Why do clean athletes remain silent alongside their cheating counterparts? It is often perplexing that few competitors outwardly and actively join in the condemnation of “enhanced” athletes.
A Class Act
Take Track & Field, as an example. This past week, I had the pleasure of discussing some of these issues with Oregon Track Club Elite middle-distance star Jordan McNamara on SCI TV. He was a class act and a true gentleman throughout our conversation – and that’s what I found somewhat concerning.
Saying the Right Things
Jordan is not alone in publicly saying all the “right” things about focusing on the positive, controlling your own actions, and being proud of one’s own ethics and moral compass. In fact, I’d argue that this is the norm across the sporting world. Few would dare call out their brothers and sisters as it seems to violate our deep sense of sportsmanship that values insular solidarity above all else. But shouldn’t a level playing field trump all?
Any athlete can, ultimately, accept a result that falls short of their goal so long as there is procedural fairness. Did we all have the same basic rules from which we operate? In a sport such as Track & Field, where the difference between elite competitor and Olympic Medalist is less than 1%, I would hope that athletes wouldn’t rely so heavily on on enforcement groups, like USADA, to solve the problem of performance enhancing drugs but take action more directly.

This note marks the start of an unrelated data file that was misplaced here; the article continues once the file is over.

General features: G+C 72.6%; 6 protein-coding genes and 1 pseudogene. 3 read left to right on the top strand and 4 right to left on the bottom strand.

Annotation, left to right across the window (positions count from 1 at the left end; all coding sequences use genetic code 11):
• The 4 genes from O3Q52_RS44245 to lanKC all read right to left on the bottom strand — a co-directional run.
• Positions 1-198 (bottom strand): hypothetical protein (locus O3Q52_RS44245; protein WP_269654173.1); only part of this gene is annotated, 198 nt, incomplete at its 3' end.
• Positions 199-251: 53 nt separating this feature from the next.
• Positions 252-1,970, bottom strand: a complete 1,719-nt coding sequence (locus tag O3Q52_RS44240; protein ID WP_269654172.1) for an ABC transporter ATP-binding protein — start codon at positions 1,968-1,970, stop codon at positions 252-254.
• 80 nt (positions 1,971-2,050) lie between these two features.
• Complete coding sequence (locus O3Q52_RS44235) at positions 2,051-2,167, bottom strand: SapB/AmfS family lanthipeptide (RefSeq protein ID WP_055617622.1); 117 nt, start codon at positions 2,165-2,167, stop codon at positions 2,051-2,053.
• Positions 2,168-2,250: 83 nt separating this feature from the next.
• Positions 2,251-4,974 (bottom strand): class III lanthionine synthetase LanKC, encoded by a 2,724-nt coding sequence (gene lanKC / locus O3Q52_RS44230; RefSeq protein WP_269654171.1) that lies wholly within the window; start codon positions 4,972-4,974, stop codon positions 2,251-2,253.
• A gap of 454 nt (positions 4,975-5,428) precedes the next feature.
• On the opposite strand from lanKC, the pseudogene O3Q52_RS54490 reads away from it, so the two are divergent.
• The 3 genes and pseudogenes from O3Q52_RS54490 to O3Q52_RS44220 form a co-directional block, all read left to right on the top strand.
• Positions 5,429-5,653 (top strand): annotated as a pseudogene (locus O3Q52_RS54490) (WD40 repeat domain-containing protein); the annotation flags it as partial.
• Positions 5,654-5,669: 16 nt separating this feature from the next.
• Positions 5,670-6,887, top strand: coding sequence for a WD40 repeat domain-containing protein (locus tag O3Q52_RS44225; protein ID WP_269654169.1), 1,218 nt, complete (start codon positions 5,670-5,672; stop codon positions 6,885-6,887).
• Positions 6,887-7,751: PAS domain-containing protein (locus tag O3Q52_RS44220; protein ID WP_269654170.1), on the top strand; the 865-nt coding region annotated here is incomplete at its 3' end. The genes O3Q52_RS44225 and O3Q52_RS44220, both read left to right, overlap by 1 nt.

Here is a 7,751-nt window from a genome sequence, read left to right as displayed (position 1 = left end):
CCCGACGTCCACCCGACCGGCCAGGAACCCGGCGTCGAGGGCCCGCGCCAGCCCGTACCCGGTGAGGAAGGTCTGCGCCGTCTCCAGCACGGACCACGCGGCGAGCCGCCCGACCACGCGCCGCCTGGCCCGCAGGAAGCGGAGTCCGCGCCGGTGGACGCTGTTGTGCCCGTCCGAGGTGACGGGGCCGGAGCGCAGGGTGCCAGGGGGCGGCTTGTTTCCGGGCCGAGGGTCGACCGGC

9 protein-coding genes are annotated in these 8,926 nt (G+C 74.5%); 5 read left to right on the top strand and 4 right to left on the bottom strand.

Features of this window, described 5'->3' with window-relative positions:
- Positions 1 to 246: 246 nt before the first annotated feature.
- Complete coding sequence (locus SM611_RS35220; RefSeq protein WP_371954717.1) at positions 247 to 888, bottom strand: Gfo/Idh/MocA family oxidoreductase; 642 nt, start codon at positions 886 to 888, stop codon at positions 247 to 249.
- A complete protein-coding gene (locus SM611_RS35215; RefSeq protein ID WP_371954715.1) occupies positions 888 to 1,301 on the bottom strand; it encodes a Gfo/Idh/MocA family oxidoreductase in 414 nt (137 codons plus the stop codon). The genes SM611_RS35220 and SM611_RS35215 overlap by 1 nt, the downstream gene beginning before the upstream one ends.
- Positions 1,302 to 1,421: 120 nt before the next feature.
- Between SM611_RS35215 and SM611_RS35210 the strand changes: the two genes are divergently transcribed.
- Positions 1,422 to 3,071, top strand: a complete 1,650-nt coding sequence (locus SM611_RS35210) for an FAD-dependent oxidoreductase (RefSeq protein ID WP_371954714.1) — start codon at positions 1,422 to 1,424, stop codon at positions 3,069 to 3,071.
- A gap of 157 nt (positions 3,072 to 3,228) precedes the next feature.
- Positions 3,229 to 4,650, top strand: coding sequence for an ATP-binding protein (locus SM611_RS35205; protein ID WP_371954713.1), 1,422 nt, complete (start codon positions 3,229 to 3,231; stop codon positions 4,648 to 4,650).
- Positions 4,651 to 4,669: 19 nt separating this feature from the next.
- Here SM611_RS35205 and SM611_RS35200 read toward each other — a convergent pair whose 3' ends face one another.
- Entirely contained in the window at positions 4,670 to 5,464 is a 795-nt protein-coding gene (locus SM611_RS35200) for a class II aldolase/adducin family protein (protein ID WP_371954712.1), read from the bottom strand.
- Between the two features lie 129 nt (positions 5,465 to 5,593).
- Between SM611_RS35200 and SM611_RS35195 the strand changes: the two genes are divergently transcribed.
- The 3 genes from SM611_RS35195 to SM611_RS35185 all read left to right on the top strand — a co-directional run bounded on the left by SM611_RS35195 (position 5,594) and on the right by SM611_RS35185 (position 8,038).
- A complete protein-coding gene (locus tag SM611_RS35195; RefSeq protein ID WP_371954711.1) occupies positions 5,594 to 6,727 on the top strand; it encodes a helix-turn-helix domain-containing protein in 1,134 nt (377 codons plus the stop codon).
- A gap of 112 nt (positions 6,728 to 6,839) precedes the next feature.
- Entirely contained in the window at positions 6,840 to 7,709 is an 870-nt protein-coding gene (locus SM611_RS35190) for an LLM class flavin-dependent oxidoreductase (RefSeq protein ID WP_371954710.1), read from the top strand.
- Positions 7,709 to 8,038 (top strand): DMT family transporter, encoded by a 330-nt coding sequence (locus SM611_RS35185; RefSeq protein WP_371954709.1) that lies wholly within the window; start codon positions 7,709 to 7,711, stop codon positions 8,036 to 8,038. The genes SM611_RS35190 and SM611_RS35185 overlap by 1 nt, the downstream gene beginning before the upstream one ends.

It Can’t All Be Done in the Shadows
Surely, much of the dirty deeds of cheating take place in the shadows and this contributes to the problem. We are often armed with suspicions, innuendo, and questions but absent of clear facts. Yet, history shows us that most cheating athletes had others around who knew more and remained silent. What are the clean, silent athletes costing themselves? I’d argue a lot.
Substantial Costs of Cheating
On an individual level, there is substantial differentiation across that top 1% in terms of financial and other rewards. An Olympic Medalist gains sponsorship, fame, and substantial contracts. Fourth place is a lot less valuable. This parallels at all levels of sport. On a macro level, a sport’s inability to establish consistent trust among its fan base that performances and competition are clean and fair harm the value of the sport itself.
They Look Like The Rest of Us
The face of the enemy does not always look the way we expect. My suspicion is that many of us hold an image of what a cheater looks like and who can do such evil and harm to sport. The reality is that people cheat for lots of reasons and find many creative ways to justify to themselves. They find grey area or join the dark side to level the playing field. They come in all shapes and sizes and many athletes have had cheaters as teammates, knowingly or not.
It’s OK to Be Angry
It’s time to shine a light. I’d suggest to all clean athletes that you should be angry. It’s not fair. Don’t be fatalistic and accept that cheating is an acceptable norm in your sport. If you are doing things naturally, working hard, then don’t be OK with others limiting your opportunity for success.